The senior class officers have decided to not offer the usual open bar at the March 1 Senior Cocktails event after disorderly conduct at October’s event caused the bus company to cancel its contract with the University.

“We changed the drinking situation and it will vary from event to event,” said Senior Class President Rashida Richardson ’08. “One of the main problems was with cocktails, not just with our class but in general, is that people drink beforehand and we can only control the alcohol consumption at the actual event. We want to provide [alcohol] to people without having them get belligerently drunk.”

Instead of the two mixed drinks and unlimited beer and wine that were offered at the October event, each senior will receive three drink tickets to be used for beer, wine or a mixed drink.

This decision was made by the senior class officers with the guidance of Director of Student Activities and Leadership Development Tim Shiner. Shiner said there was no pressure from the University’s administration.

“I believe it’s been a long time coming,” Shiner said. “There’s just been a lot of risk from a personal wellness and safety viewpoint as well as liability. When you have an event called ’Senior Cocktails’ where unlimited alcohol is being served, there are clearly a lot of issues there.”

Jeff Wong ’08 questioned this new decision.

“As far as the alcohol goes, I think that giving us only three drink tickets could possibly backfire, because people will pre-game that much more beforehand,” Wong said.

Shiner acknowledged this concern, and said that fear was part of the reason why the event will be held earlier in the evening, from 7 p.m. to 11 p.m. There will also be more food available.

Shiner noted that he and the senior class officers are still discussing the alcohol plan for the April event.

“In all likelihood, it won’t be the same situation,” Shiner said. “Potentially in April there will be no drink tickets and just an open bar with beer and wine.”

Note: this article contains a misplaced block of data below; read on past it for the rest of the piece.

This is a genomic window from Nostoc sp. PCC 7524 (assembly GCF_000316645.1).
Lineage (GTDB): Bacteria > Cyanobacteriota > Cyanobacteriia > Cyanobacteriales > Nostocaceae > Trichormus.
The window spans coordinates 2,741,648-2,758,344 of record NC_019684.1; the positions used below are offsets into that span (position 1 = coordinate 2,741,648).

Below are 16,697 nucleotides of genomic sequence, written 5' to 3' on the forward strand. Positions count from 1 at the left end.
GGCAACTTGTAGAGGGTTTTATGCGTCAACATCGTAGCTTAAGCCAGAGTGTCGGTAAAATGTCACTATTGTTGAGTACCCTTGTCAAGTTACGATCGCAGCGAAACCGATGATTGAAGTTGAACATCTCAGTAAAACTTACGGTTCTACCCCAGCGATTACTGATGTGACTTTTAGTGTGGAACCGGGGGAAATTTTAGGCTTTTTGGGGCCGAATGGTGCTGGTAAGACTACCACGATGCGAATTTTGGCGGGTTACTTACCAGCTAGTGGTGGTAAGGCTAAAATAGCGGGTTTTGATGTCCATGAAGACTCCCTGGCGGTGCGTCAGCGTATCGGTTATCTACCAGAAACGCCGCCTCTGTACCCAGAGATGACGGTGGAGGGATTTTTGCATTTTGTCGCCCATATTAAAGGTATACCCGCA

Another major change to the program will be the transportation to and from the events. Previously, students were driven in yellow school buses, but after the company cancelled its contract, the senior class officers were forced to hire coach buses that cost considerably more. As a result, the senior class won’t be offered a refund for the cancelled December event if students keep the passes purchased last fall.

“Previously we were paying about $2,200 to $2,500 for the buses for the night,” Shiner explained. “Under this new system, with only a coach bus company being willing to work with us, we’re paying about $9,000.”

In an e-mail sent by the senior class officers on Tuesday, Feb. 12, students were told they could opt out of their passes and only pay $40, the cost of October event they already attended. If students choose to keep their passes, they will be charged the full $190.

Additionally, the senior class officers will not sell any individual event passes, but there will be a “select amount of senior week passes available at the end of the semester, for individuals interested in attending the senior week events, but who did not buy a pass or chose the opt-out option,” according to the e-mail.

When asked to elaborate on the number of senior week passes that will be available, Shiner said it has yet to be determined.

“My recommendation would be that we do not limit the number of passes available,” he said. “However, these events are generally more expensive, totally between $120 and $130 for the three events. If a student elected to purchase this and the $40 from the fall event, they would be saving very little.”

As of Thursday evening, 32 students had already opted out.

“I think everyone I know is going to take the refund and with this new information, most of the seniors will not be interested anymore in these events,” said Marty Schapiro ’08. “I think the whole point of Senior Cocktails is that it’s fun to go with my friends, and if my friends are taking the refund, I’m going to, too.”

Students have until next Monday, Feb. 18 at 11:59 p.m. to decide whether they will opt out of the program.

Comments are closed